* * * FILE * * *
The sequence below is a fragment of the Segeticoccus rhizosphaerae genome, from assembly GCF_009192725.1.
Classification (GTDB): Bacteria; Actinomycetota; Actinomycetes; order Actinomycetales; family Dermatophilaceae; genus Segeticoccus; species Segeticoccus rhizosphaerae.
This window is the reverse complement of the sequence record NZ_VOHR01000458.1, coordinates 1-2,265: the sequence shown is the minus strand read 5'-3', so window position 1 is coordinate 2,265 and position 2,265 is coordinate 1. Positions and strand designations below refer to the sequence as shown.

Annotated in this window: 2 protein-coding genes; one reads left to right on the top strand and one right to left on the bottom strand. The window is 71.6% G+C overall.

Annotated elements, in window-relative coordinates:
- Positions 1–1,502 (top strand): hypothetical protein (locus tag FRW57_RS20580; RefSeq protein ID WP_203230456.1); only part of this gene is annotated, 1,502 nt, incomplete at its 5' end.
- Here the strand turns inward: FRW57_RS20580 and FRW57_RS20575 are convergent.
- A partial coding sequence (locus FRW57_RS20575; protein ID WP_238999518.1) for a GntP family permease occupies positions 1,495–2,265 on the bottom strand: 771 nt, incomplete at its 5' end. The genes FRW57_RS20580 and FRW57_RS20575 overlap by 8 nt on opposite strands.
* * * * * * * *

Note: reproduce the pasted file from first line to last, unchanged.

The sequence below is a fragment of the Segeticoccus rhizosphaerae genome, from assembly GCF_009192725.1.
Classification (GTDB): Bacteria; Actinomycetota; Actinomycetes; order Actinomycetales; family Dermatophilaceae; genus Segeticoccus; species Segeticoccus rhizosphaerae.
This window is the reverse complement of the sequence record NZ_VOHR01000458.1, coordinates 1-2,265: the sequence shown is the minus strand read 5'-3', so window position 1 is coordinate 2,265 and position 2,265 is coordinate 1. Positions and strand designations below refer to the sequence as shown.

Annotated in this window: 2 protein-coding genes; one reads left to right on the top strand and one right to left on the bottom strand. The window is 71.6% G+C overall.

Annotated elements, in window-relative coordinates:
- Positions 1–1,502 (top strand): hypothetical protein (locus tag FRW57_RS20580; RefSeq protein ID WP_203230456.1); only part of this gene is annotated, 1,502 nt, incomplete at its 5' end.
- Here the strand turns inward: FRW57_RS20580 and FRW57_RS20575 are convergent.
- A partial coding sequence (locus FRW57_RS20575; protein ID WP_238999518.1) for a GntP family permease occupies positions 1,495–2,265 on the bottom strand: 771 nt, incomplete at its 5' end. The genes FRW57_RS20580 and FRW57_RS20575 overlap by 8 nt on opposite strands.